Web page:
The U.S. Department of Housing and Urban Development’s Office of Policy Development and Research recently published a report on gentrification in urban areas. How and why does gentrification happen? Is it always a bad thing? And what can localities do about it? The report notes that the real concern around gentrification stems from displacement of longtime and low-income residents when a neighborhood changes. Local governments and residents alike want to make struggling neighborhoods safer and bring them more amenities. But they don’t want rising housing prices to drive out the residents who have waited and in many cases worked hard for those improvements.
HUD’s report looks at trends in urban neighborhood growth and change since the 1990s. Researchers found gentrification has increased over the past 20 years, particularly in urban downtowns, coinciding with the movement back to cities after the urban flight of the mid-20th century. The report then delves into the causes of gentrification and its impacts on existing and new residents. Chief among these impacts are rising rents and the displacement of low-income renters.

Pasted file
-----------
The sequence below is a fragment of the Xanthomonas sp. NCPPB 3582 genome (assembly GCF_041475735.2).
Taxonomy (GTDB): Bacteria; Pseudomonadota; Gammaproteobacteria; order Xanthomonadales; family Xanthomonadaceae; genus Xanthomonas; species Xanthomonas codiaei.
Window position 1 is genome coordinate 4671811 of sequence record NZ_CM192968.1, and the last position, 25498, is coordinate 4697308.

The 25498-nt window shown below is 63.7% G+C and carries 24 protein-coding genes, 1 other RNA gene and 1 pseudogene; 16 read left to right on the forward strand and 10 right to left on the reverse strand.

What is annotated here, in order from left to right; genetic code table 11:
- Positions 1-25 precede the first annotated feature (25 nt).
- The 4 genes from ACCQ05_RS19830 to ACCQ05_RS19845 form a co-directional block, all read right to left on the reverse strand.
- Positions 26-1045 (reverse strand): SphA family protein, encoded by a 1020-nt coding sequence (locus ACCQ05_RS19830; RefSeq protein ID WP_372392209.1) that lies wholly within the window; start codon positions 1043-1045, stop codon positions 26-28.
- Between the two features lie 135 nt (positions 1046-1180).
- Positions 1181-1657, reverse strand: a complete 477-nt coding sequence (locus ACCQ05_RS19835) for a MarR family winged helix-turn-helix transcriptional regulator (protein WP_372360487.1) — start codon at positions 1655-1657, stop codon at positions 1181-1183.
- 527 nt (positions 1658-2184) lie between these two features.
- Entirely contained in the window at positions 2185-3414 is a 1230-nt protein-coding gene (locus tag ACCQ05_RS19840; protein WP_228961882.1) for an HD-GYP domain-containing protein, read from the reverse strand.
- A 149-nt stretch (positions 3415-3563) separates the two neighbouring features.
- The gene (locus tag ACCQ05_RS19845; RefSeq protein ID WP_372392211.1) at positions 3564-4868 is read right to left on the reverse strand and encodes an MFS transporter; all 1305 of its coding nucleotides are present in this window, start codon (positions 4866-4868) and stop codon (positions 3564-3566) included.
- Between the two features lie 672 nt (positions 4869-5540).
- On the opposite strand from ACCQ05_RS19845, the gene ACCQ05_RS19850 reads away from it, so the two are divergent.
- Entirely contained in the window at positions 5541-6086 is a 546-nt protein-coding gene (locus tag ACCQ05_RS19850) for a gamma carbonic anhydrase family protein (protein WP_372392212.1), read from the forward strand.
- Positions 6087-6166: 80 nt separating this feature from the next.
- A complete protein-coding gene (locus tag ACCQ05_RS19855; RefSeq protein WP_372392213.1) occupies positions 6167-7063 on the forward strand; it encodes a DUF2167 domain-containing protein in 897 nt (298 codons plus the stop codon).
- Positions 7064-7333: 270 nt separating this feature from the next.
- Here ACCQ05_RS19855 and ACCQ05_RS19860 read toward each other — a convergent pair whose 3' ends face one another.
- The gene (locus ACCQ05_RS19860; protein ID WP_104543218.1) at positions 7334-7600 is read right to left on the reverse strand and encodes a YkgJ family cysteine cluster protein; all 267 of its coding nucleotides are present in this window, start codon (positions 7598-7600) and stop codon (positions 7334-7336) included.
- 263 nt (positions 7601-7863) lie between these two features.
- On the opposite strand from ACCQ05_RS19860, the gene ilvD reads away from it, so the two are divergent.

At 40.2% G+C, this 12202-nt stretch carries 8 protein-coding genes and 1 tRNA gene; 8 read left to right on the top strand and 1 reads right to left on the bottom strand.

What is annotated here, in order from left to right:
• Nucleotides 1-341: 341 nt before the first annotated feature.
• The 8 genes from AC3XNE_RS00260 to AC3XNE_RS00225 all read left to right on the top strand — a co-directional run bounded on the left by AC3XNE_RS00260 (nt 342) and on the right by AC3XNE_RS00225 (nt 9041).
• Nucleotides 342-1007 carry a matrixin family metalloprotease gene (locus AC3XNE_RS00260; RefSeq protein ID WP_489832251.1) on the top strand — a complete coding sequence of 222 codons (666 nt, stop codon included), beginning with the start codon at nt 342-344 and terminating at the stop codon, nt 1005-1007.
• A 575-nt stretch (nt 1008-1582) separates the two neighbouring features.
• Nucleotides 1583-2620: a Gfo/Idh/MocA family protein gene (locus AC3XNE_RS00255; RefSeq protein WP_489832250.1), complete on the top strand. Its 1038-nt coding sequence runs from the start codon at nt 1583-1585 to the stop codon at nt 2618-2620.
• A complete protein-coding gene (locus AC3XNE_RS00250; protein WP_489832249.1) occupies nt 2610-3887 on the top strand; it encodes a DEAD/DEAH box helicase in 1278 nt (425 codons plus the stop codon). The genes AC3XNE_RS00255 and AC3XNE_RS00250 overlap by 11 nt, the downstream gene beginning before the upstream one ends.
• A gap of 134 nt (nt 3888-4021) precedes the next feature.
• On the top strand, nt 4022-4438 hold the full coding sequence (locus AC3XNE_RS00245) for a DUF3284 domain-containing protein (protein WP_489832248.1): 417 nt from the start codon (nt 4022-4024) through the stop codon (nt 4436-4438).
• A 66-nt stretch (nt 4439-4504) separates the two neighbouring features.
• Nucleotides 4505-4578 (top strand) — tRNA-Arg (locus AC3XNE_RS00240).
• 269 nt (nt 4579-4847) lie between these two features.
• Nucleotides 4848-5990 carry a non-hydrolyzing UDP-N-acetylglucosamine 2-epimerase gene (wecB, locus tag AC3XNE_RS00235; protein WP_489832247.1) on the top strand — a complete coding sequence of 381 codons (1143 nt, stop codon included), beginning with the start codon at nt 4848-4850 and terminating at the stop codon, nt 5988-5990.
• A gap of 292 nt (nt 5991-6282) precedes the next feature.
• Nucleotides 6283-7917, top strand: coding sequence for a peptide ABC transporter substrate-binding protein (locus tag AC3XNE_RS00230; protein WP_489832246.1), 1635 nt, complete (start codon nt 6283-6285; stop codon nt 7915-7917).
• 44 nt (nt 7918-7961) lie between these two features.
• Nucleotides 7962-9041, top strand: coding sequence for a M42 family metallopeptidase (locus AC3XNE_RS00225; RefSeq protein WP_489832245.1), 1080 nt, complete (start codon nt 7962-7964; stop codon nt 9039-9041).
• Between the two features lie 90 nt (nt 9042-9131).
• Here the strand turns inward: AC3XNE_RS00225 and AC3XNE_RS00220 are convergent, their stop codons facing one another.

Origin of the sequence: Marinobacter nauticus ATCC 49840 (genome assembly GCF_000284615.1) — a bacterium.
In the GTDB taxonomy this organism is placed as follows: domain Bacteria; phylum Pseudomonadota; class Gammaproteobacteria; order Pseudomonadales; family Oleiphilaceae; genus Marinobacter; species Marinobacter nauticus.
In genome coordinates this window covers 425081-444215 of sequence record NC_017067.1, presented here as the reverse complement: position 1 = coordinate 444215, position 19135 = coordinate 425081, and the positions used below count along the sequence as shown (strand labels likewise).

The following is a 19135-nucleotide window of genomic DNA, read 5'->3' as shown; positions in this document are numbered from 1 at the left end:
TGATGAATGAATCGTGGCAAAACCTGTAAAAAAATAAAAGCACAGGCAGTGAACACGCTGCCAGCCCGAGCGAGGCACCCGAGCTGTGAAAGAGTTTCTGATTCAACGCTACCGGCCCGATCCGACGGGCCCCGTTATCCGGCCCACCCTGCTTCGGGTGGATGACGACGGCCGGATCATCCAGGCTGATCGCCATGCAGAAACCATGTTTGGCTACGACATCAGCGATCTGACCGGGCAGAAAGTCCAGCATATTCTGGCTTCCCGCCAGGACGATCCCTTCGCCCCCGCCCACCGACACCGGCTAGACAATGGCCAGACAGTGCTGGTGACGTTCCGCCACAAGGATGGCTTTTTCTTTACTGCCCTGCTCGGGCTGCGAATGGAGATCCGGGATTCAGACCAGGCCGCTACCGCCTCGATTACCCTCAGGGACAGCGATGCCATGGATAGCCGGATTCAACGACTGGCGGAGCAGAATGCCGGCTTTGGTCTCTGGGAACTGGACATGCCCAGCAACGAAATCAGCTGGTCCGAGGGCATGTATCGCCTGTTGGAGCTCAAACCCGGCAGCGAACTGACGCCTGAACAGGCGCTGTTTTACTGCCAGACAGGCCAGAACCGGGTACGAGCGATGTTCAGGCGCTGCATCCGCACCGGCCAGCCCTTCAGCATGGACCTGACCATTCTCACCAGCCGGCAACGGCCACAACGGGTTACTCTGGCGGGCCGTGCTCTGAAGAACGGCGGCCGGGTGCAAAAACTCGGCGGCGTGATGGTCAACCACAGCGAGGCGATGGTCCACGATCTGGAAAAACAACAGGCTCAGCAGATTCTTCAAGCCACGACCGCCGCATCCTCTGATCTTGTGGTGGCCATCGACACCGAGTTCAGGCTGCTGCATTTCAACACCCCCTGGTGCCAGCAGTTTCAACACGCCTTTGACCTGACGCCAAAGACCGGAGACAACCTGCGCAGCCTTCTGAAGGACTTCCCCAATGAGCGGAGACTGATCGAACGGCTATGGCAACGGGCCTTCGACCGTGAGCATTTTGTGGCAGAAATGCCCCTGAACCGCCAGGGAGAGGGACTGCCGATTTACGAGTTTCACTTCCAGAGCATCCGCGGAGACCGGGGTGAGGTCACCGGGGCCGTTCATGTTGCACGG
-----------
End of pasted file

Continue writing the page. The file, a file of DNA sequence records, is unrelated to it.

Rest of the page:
Finally, the report’s authors discuss four strategies local policymakers can use to combat displacement of lower-income families and longtime residents in urban neighborhoods, and to address community resistance and fears of what change will bring. The report discusses these strategies in detail:
- preserve existing affordable housing through Rental Assistance Demonstration, Housing Choice Vouchers, and other preservation initiatives;
- encourage greater development to increase the supply of affordable housing;
- engage community residents to increase buy-in for housing-related initiatives and ensure remaining residents stay connected to the community as it changes; and
- look at regional cooperation and strategies to assist lower-income households in suburban locations.
Researchers list HUD programs relevant to each of the strategies and provide examples of how several large municipalities – including San Francisco, New York, Washington DC and Atlanta – have used the strategies to mitigate the negative effects of gentrification.